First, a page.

Hardcore Development Setup
Here is our fine-tuned guide to setting up your local Mac web development environment.
Expanding on Chris Mallinson awesome tutorial we have fine-tuned this guide for our WordPress setup and made some updates for the latest version of OSX which we will endeavour to keep up to date.
After toying with Vagrant boxes for a year or two, we have gone back to the simplicity and “always on” speed of this native setup. The only downside is it can be tricky to setup and easy to break.
To start your journey, you will need to set up Xcode, Apple’s own software development bundle.
- Grab Xcode from the App Store or (for all OS X Mavericks 10.9 and higher) run the below command in terminal.
- Click Install on the dialogue box and wait for it to complete.
- Once installed, you will need to start up the app (the tools won’t work unless it has been started up at least once) then accept the licence agreement close the app.
- Now install Homebrew, a popular package manager for OSX, by running the below command.
ruby -e "$(curl -fsSL https://raw.githubusercontent.com/Homebrew/install/master/install)"
- Next, install MySQL by running the below command. If you’re having issues, try installing version 5.7.
brew install mysql
Finally, install dnsmasq by running the below command. This allows wildcard subdomain names.
brew install dnsmasq
cd $(brew --prefix); mkdir etc; echo 'address=/.localhost/127.0.0.1' > etc/dnsmasq.conf
sudo cp -v $(brew --prefix dnsmasq)/homebrew.mxcl.dnsmasq.plist /Library/LaunchDaemons
sudo launchctl load -w /Library/LaunchDaemons/homebrew.mxcl.dnsmasq.plist
sudo mkdir /etc/resolver
sudo bash -c 'echo "nameserver 127.0.0.1" > /etc/resolver/localhost
- Now we have to set up Apache, a cross-platform web server which is where we will store our web files. Run the below command to get this started.
sudo apachectl start
- Test this is working by heading over to http://localhost/ in your browser of choice (we suggest Chrome). You should see a page that says “It Works”.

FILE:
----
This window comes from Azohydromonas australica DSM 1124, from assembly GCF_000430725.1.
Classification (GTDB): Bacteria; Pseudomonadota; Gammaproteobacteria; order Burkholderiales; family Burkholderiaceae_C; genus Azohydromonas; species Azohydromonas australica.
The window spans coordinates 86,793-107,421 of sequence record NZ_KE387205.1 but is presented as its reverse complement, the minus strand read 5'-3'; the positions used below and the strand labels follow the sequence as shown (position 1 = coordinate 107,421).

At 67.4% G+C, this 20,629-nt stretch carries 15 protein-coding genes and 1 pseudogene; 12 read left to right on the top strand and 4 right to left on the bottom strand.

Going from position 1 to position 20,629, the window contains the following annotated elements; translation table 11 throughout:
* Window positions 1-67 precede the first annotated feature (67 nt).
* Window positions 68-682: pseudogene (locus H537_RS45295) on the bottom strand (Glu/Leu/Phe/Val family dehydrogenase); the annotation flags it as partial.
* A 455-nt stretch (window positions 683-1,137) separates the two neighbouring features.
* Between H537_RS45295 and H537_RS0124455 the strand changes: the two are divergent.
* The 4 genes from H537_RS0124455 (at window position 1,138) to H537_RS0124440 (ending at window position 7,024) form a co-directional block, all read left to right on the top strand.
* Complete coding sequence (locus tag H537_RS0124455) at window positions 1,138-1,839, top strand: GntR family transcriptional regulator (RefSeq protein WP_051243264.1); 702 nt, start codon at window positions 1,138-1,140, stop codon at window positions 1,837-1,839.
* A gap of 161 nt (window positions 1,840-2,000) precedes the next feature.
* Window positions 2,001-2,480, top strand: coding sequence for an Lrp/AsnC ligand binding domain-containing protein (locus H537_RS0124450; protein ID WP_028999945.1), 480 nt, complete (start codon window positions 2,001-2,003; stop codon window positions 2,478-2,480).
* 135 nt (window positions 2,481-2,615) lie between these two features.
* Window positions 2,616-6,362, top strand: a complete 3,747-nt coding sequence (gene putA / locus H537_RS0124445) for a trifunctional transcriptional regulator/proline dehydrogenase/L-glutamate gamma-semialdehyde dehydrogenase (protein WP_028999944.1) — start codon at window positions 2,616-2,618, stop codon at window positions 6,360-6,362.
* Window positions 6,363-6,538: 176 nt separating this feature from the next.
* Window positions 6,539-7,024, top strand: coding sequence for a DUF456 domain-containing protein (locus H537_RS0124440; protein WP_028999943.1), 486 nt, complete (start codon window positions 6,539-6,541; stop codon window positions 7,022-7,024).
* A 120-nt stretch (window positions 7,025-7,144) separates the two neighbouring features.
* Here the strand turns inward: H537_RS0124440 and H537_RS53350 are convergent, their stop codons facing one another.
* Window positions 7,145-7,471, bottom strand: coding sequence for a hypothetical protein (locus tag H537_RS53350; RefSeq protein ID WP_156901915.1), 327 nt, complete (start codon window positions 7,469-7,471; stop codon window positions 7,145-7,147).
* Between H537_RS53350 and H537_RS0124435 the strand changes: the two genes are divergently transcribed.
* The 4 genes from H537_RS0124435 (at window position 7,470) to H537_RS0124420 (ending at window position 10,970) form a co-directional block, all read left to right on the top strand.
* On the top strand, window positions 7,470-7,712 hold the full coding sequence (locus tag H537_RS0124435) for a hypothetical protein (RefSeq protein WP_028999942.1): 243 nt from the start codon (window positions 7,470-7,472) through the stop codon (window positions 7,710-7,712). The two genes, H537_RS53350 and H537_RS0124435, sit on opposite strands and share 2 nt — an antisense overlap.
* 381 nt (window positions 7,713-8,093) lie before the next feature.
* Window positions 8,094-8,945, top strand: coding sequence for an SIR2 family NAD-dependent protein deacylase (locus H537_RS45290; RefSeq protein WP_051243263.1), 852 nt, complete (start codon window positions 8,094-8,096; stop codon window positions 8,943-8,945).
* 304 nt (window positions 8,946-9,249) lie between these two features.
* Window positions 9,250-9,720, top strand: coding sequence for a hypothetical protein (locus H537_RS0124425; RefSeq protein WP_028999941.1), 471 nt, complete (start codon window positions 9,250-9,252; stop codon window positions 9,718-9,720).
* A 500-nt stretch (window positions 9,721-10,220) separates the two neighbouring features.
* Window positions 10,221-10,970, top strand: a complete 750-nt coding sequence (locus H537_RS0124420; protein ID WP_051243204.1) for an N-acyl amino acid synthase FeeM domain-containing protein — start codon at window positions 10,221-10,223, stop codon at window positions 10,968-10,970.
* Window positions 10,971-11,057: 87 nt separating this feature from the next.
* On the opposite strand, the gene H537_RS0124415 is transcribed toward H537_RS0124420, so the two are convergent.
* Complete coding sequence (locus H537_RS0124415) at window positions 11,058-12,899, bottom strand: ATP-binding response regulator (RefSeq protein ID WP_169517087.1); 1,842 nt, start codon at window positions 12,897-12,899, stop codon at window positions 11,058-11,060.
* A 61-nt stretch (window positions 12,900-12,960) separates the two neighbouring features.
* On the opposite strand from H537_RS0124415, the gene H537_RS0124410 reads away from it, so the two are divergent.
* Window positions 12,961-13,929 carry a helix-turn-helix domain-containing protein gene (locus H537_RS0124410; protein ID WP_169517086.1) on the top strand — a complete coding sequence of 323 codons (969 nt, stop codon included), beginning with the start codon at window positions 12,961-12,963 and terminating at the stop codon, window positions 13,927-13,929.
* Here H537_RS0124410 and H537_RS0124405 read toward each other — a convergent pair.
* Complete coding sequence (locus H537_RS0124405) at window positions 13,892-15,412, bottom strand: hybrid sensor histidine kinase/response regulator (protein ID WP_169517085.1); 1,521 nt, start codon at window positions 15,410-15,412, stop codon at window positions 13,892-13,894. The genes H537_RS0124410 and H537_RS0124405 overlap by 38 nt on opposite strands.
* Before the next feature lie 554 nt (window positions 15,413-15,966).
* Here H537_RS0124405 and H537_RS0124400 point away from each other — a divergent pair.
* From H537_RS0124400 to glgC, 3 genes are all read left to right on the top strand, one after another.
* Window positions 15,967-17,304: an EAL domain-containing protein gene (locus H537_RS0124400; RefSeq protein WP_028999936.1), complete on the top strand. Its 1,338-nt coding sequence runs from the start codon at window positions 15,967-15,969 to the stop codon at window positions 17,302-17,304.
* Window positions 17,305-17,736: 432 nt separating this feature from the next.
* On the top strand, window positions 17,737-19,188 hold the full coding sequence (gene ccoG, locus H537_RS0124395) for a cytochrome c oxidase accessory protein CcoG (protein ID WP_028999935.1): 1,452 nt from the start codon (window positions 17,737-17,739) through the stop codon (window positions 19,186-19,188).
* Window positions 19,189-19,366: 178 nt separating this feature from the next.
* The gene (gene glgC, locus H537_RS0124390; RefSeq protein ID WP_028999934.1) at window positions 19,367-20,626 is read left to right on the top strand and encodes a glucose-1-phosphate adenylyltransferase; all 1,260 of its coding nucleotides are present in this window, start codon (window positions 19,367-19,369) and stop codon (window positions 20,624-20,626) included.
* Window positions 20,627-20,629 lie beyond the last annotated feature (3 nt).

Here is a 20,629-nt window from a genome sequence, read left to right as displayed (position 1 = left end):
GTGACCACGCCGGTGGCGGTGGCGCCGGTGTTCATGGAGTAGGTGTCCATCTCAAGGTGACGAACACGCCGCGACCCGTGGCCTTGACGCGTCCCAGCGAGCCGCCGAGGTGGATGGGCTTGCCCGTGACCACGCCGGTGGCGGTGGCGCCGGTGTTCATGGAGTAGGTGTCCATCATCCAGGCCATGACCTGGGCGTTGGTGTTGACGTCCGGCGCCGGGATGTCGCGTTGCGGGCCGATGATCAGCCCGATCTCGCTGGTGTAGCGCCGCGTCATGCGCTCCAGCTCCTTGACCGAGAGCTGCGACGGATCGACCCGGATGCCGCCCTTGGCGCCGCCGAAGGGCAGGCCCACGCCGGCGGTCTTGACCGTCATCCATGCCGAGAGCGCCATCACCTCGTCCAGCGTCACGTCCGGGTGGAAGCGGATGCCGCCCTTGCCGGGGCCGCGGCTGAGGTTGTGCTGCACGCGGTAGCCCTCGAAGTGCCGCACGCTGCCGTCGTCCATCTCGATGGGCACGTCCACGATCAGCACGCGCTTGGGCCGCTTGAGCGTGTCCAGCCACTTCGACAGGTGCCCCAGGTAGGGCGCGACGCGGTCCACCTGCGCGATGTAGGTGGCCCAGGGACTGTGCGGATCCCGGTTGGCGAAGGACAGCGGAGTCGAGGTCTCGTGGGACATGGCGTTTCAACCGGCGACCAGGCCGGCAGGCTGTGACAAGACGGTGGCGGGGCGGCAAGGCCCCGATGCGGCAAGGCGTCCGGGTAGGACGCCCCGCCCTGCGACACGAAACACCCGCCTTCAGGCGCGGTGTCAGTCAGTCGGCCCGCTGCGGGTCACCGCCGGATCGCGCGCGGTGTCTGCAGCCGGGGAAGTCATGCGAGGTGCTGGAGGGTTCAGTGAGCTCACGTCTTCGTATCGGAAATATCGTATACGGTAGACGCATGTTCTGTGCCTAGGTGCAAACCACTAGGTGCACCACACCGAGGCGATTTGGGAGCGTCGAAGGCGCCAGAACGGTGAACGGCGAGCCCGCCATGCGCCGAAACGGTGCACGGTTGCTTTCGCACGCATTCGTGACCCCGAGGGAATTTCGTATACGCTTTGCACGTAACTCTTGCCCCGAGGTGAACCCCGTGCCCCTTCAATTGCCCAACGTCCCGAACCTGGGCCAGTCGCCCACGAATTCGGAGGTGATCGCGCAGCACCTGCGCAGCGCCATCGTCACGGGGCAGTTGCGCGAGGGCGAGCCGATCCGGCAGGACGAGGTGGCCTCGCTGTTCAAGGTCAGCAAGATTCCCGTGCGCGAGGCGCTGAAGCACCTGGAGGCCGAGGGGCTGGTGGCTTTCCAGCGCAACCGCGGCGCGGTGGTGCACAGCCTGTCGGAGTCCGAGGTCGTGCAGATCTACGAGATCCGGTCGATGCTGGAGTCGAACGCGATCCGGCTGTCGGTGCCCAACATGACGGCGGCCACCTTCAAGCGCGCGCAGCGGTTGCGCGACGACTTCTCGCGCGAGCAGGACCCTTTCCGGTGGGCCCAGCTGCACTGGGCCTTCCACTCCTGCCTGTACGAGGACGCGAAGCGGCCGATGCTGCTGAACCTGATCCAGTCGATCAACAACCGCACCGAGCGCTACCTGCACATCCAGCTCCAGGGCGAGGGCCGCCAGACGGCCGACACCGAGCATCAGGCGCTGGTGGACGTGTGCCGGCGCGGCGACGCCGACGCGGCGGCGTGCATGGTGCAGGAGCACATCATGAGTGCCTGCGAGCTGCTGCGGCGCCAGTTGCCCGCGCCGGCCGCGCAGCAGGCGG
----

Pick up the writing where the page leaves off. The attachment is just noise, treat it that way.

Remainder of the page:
If it’s working, the easy part is done!
Now we need to make a few quick changes to the configuration files.
Edit the http.conf
- First, we need to navigate into the http.conf file. Use the command below.
sudo nano /private/etc/apache2/httpd.conf
- Now use the terminal search feature (Ctrl + W) to find and uncomment (remove the ‘#’) the following lines:
#LoadModule php5_module libexec/apache2/libphp5.so
#LoadModule vhost_alias_module libexec/apache2/mod_vhost_alias.so
For Mojave, High Sierra, or PHP 7 uncomment:
#LoadModule php7_module libexec/apache2/libphp7.so
- Next, using the same search (Ctrl + W) find and comment out (add a ‘#’ in front of each line) the following lines:
Require all denied
This will give Apache full access to your file system and help direct all your files and virtual hosts to the right places.
- Now give writing access to all your site directories by running the following command. Search for your username and then ensure that group is changed to staff as seen below. User should be set your user. Use whoami in terminal to check your username.
# If you wish httpd to run as a different user or group, you must run
# httpd as root initially and it will switch.
# User/Group: The name (or #number) of the user/group to run httpd as.
# It is usually good practice to create a dedicated user and group for
# running httpd, as with most system services.
- First, we need to navigate into the httpd-vhosts.conf file. Use the command below.
sudo nano /private/etc/apache2/extra/httpd-vhosts.conf
- Look for the following lines, and ensure that yourusername matches your username. Also check that /Users/yourfolder/www/sites/%1/public matches you website locations!
Options Indexes MultiViews FollowSymLinks
Require all granted
Note: .dev no longer works as Chrome now forces to HTTPS via preloaded HSTS.
- Now restart Apache by running the following command.
sudo apachectl restart
- Test this is working by adding some files to a new website folder at the path you defined in httpd-vhosts.conf and you should be able to view it at your foldername.local in your browser.
- Before you update your OSX, make sure to backup your httpd-vhosts.conf file as this will most likely be overwritten! If it’s too late, you will need to recreate this file as above.
- After updating, find your way into your httpd.conf file and confirm that all the correct lines are edited. This is extremely important as they will most likely has been altered during the system update!
- Check your user/group set are correct in httpd.conf
- Check the path set in httpd-vhosts.conf matches your folder structure
- Check for sneaky hidden .htaccess files in your documents folder
- If you are getting a server error, check your error log in /var/log/apache2/
Did you give this setup a try? We’d love to hear your feedback or additional tips for making the most of your development setup!
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